Pace nominated to be first Marine to chair Joint Chiefs

President Bush has nominated Marine Gen. Peter Pace for chairman of the Joint Chiefs of Staff.
"He knows the job well," Bush said in announcing Pace, 59, for the job during a White House ceremony.

If confirmed by the Senate, Pace would replace Air Force Gen. Richard Myers and become the first Marine to ever hold the top post. Pace currently serves as vice chairman of the Joint Chiefs of Staff. Myers will retire on Sept. 30.

The chairman of JCS serves two, two-year terms and is charged with advising the president and Defense secretary.

At a recent Joint Forces Command Symposium in Portsmouth, Va., Myers emphasized the need to build military networks joint from the start and noted that joint systems save lives.

"We could have saved lives if we had better command and control," Myers said, referring to operations in Iraq and Afghanistan. "Our acquisition systems were not up to the task."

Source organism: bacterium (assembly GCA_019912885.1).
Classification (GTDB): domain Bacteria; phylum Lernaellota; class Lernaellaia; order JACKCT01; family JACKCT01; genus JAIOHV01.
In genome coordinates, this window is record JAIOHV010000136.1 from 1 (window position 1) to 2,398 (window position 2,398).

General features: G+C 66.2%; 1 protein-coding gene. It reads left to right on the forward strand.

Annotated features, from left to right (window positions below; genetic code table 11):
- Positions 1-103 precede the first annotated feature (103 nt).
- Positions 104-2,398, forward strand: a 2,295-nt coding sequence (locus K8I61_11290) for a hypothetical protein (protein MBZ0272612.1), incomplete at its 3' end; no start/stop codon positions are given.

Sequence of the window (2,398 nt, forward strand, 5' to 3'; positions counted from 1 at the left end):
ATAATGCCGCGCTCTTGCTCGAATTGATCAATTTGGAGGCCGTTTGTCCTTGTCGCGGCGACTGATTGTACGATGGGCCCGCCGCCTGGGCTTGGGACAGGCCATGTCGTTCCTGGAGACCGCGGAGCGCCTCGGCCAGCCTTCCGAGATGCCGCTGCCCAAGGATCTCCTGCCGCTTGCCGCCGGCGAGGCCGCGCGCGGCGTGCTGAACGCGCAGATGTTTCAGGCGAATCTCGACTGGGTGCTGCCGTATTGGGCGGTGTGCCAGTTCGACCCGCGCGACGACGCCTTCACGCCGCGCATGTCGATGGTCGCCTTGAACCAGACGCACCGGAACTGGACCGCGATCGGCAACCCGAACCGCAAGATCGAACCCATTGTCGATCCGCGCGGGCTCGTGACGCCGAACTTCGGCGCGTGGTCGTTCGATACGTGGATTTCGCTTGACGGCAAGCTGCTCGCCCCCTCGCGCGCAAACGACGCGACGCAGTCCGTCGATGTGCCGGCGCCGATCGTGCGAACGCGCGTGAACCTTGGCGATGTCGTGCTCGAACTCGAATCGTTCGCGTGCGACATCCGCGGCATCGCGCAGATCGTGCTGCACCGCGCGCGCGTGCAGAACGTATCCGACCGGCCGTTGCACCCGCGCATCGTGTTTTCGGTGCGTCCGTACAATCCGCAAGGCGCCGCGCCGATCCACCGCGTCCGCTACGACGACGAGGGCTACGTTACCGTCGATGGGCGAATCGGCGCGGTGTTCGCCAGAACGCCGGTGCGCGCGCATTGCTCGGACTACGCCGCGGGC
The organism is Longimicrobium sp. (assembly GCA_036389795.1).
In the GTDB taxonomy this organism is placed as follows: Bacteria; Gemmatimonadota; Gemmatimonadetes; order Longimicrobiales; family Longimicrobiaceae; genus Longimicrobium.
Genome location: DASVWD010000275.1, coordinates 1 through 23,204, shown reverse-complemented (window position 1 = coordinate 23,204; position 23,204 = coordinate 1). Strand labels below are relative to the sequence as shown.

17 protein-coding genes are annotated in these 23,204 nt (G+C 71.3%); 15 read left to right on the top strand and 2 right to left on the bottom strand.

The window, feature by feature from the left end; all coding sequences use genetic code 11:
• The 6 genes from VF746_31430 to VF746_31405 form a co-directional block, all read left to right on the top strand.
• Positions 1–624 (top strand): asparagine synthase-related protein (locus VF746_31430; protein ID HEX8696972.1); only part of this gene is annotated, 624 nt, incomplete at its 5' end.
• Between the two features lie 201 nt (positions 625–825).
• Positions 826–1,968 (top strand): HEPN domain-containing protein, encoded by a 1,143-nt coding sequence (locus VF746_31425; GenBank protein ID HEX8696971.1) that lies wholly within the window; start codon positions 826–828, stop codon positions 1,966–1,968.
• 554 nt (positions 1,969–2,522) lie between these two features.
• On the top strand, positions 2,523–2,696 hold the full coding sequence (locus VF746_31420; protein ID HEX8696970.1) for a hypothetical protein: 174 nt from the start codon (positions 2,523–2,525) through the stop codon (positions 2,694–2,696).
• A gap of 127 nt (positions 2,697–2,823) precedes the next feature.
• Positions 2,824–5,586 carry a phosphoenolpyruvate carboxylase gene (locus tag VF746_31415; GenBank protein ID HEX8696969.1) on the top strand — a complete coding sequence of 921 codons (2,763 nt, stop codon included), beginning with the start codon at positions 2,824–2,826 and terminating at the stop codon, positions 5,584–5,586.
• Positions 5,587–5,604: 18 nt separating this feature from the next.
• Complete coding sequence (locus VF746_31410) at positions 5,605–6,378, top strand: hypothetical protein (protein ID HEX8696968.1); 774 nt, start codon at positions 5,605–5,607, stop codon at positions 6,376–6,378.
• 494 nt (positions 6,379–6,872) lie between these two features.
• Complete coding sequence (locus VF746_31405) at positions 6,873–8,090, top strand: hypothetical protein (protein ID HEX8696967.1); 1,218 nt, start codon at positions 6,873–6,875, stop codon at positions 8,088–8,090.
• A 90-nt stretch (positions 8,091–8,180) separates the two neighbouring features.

Pace would inherit the command and control transformational push of the joint chief's office, largely influenced by Defense secretary Donald Rumsfeld, which includes a push for better interoperability between military networks.

Pace, who was born in New York City and raised in Teaneck, N.J., formerly served as commander of the U.S. Southern Command. He graduated from the U.S. Naval Academy and received his master's in business administration from George Washington University.

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